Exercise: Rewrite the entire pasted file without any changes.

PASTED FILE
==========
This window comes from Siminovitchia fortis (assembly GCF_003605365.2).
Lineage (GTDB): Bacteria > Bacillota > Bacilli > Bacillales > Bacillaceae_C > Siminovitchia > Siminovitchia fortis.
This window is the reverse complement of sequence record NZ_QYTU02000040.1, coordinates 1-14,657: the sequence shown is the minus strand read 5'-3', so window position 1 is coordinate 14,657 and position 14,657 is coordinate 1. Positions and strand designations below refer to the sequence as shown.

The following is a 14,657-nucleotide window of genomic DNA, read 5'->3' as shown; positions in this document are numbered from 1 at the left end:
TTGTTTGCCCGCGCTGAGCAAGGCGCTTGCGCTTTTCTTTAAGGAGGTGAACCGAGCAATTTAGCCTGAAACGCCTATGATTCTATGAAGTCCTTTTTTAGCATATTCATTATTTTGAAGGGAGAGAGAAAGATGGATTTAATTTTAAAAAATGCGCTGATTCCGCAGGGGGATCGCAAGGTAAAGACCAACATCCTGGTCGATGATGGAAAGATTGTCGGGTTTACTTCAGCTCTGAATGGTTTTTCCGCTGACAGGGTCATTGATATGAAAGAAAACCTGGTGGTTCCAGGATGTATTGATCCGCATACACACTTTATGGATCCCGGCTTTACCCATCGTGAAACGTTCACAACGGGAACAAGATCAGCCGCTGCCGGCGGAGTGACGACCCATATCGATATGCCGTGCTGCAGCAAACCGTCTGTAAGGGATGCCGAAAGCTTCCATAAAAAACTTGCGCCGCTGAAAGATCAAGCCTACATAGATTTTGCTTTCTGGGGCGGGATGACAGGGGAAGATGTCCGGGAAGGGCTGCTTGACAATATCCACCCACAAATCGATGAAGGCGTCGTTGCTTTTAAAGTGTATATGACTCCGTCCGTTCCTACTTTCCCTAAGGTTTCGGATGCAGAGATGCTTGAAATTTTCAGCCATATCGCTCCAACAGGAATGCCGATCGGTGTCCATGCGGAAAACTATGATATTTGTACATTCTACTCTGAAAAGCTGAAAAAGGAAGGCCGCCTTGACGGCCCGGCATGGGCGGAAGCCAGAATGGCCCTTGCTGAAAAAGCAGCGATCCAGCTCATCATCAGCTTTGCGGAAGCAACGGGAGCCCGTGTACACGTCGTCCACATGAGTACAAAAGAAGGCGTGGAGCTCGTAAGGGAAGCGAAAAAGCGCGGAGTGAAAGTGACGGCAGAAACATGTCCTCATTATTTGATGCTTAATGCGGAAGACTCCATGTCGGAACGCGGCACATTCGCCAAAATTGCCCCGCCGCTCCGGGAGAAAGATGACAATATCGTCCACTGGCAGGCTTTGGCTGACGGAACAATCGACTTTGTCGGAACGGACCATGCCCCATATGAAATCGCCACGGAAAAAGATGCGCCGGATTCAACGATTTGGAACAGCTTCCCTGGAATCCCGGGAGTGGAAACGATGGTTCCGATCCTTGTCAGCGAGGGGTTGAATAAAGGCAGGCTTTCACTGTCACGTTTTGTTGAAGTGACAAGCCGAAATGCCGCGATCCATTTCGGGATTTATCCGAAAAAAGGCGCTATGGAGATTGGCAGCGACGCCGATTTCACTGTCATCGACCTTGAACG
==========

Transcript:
This window comes from Siminovitchia fortis (assembly GCF_003605365.2).
Lineage (GTDB): Bacteria > Bacillota > Bacilli > Bacillales > Bacillaceae_C > Siminovitchia > Siminovitchia fortis.
This window is the reverse complement of sequence record NZ_QYTU02000040.1, coordinates 1-14,657: the sequence shown is the minus strand read 5'-3', so window position 1 is coordinate 14,657 and position 14,657 is coordinate 1. Positions and strand designations below refer to the sequence as shown.

The following is a 14,657-nucleotide window of genomic DNA, read 5'->3' as shown; positions in this document are numbered from 1 at the left end:
TTGTTTGCCCGCGCTGAGCAAGGCGCTTGCGCTTTTCTTTAAGGAGGTGAACCGAGCAATTTAGCCTGAAACGCCTATGATTCTATGAAGTCCTTTTTTAGCATATTCATTATTTTGAAGGGAGAGAGAAAGATGGATTTAATTTTAAAAAATGCGCTGATTCCGCAGGGGGATCGCAAGGTAAAGACCAACATCCTGGTCGATGATGGAAAGATTGTCGGGTTTACTTCAGCTCTGAATGGTTTTTCCGCTGACAGGGTCATTGATATGAAAGAAAACCTGGTGGTTCCAGGATGTATTGATCCGCATACACACTTTATGGATCCCGGCTTTACCCATCGTGAAACGTTCACAACGGGAACAAGATCAGCCGCTGCCGGCGGAGTGACGACCCATATCGATATGCCGTGCTGCAGCAAACCGTCTGTAAGGGATGCCGAAAGCTTCCATAAAAAACTTGCGCCGCTGAAAGATCAAGCCTACATAGATTTTGCTTTCTGGGGCGGGATGACAGGGGAAGATGTCCGGGAAGGGCTGCTTGACAATATCCACCCACAAATCGATGAAGGCGTCGTTGCTTTTAAAGTGTATATGACTCCGTCCGTTCCTACTTTCCCTAAGGTTTCGGATGCAGAGATGCTTGAAATTTTCAGCCATATCGCTCCAACAGGAATGCCGATCGGTGTCCATGCGGAAAACTATGATATTTGTACATTCTACTCTGAAAAGCTGAAAAAGGAAGGCCGCCTTGACGGCCCGGCATGGGCGGAAGCCAGAATGGCCCTTGCTGAAAAAGCAGCGATCCAGCTCATCATCAGCTTTGCGGAAGCAACGGGAGCCCGTGTACACGTCGTCCACATGAGTACAAAAGAAGGCGTGGAGCTCGTAAGGGAAGCGAAAAAGCGCGGAGTGAAAGTGACGGCAGAAACATGTCCTCATTATTTGATGCTTAATGCGGAAGACTCCATGTCGGAACGCGGCACATTCGCCAAAATTGCCCCGCCGCTCCGGGAGAAAGATGACAATATCGTCCACTGGCAGGCTTTGGCTGACGGAACAATCGACTTTGTCGGAACGGACCATGCCCCATATGAAATCGCCACGGAAAAAGATGCGCCGGATTCAACGATTTGGAACAGCTTCCCTGGAATCCCGGGAGTGGAAACGATGGTTCCGATCCTTGTCAGCGAGGGGTTGAATAAAGGCAGGCTTTCACTGTCACGTTTTGTTGAAGTGACAAGCCGAAATGCCGCGATCCATTTCGGGATTTATCCGAAAAAAGGCGCTATGGAGATTGGCAGCGACGCCGATTTCACTGTCATCGACCTTGAACG